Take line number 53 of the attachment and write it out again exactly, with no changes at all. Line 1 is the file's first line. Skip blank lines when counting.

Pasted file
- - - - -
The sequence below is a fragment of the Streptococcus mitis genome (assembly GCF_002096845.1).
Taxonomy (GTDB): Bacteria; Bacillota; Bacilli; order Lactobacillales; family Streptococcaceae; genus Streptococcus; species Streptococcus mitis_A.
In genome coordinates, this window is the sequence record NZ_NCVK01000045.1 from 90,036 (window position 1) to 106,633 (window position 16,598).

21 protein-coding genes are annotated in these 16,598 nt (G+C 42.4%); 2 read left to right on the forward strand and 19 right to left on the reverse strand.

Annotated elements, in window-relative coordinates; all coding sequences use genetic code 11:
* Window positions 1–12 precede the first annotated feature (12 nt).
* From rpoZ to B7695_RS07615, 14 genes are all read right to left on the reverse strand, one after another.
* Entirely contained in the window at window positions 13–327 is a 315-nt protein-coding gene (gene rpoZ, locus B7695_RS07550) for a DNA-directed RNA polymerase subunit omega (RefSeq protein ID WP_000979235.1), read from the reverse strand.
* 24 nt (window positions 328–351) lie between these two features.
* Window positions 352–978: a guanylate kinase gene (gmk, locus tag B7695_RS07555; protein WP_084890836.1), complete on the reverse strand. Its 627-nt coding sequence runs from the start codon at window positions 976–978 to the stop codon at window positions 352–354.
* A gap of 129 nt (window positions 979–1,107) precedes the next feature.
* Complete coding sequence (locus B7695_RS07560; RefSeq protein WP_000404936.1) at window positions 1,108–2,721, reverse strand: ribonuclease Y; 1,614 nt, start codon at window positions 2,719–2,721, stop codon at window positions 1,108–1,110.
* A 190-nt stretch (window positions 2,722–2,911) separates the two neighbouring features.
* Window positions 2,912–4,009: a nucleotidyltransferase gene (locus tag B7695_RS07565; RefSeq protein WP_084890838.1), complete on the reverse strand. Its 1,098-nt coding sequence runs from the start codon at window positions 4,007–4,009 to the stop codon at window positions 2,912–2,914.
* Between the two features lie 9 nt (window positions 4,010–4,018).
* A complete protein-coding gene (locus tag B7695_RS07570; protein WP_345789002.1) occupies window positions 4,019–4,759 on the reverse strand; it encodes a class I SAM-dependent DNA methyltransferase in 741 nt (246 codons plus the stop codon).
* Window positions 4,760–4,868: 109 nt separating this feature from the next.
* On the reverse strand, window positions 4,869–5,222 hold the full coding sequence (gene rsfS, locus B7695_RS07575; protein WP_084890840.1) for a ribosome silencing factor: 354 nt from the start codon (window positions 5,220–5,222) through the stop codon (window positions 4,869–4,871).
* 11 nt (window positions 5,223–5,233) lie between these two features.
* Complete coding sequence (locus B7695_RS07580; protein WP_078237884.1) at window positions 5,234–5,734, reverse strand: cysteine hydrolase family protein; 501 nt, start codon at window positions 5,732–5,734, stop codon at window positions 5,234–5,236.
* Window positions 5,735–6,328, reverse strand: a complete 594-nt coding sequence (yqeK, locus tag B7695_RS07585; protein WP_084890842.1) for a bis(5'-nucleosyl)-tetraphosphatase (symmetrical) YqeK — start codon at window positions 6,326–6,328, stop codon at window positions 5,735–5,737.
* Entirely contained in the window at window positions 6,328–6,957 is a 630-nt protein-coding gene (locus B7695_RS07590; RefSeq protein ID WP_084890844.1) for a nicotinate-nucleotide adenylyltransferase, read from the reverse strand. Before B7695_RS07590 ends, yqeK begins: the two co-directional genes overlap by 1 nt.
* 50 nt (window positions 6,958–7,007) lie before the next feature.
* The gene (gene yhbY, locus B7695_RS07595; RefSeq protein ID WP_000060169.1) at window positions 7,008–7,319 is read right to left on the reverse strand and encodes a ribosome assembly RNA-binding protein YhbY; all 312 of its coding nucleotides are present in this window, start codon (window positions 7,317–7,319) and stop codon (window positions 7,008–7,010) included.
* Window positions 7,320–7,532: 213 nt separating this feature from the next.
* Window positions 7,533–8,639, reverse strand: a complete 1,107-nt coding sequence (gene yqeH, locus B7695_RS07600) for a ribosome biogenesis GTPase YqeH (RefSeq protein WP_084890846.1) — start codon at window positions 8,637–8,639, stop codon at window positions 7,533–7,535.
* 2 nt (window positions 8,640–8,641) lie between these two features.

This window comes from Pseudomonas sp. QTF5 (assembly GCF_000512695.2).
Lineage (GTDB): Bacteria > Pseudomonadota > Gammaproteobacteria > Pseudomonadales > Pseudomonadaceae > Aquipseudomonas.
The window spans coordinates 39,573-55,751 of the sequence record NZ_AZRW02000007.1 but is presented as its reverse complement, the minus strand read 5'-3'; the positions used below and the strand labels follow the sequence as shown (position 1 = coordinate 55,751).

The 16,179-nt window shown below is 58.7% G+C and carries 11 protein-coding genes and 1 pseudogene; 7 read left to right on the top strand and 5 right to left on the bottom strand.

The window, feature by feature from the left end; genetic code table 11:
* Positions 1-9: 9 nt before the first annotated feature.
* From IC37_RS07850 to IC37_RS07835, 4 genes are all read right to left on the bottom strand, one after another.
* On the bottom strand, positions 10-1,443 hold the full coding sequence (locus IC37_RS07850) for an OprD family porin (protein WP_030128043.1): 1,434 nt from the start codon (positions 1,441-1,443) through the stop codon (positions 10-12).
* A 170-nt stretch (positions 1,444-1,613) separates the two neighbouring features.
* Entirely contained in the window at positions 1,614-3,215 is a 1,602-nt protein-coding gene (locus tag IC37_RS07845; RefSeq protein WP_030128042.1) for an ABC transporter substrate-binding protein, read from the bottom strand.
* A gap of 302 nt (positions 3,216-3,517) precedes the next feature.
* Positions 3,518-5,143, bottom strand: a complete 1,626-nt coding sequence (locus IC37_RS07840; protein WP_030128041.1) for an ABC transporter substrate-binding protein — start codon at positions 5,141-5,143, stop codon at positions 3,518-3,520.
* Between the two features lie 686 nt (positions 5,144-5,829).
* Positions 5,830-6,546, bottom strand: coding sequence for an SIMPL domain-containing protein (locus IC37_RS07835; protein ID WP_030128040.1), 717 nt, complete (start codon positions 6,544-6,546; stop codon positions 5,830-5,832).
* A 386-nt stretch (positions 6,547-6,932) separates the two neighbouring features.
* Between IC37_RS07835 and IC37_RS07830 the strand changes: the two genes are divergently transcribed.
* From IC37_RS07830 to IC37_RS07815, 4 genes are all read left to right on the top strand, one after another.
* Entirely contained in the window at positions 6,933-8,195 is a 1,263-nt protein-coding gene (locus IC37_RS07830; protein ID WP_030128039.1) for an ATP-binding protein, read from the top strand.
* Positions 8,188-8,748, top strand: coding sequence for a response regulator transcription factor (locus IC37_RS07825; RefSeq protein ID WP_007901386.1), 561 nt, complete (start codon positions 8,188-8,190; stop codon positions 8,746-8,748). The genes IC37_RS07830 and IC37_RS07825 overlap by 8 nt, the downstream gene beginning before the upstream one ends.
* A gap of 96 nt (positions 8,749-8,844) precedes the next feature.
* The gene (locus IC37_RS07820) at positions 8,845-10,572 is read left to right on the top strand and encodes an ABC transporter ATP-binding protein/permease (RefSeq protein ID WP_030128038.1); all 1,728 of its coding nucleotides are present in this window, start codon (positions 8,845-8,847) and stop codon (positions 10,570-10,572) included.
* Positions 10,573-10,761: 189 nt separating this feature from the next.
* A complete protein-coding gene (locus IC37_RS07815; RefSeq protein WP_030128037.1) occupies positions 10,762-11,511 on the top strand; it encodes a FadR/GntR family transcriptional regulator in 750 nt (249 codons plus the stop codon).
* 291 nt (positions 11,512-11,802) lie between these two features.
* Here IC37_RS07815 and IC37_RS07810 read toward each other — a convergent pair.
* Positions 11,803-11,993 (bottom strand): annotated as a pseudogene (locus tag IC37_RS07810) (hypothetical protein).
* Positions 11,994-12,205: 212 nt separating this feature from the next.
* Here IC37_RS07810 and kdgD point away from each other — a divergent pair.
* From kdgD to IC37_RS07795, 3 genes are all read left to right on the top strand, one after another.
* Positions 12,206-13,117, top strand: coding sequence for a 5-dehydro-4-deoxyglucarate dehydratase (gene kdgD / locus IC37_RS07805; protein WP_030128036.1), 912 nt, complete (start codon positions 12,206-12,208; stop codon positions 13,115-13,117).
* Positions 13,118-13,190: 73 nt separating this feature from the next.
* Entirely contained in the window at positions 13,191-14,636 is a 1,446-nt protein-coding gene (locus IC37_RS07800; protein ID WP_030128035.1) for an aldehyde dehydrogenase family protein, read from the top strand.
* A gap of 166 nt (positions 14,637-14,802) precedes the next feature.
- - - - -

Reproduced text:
* Positions 11,803-11,993 (bottom strand): annotated as a pseudogene (locus tag IC37_RS07810) (hypothetical protein).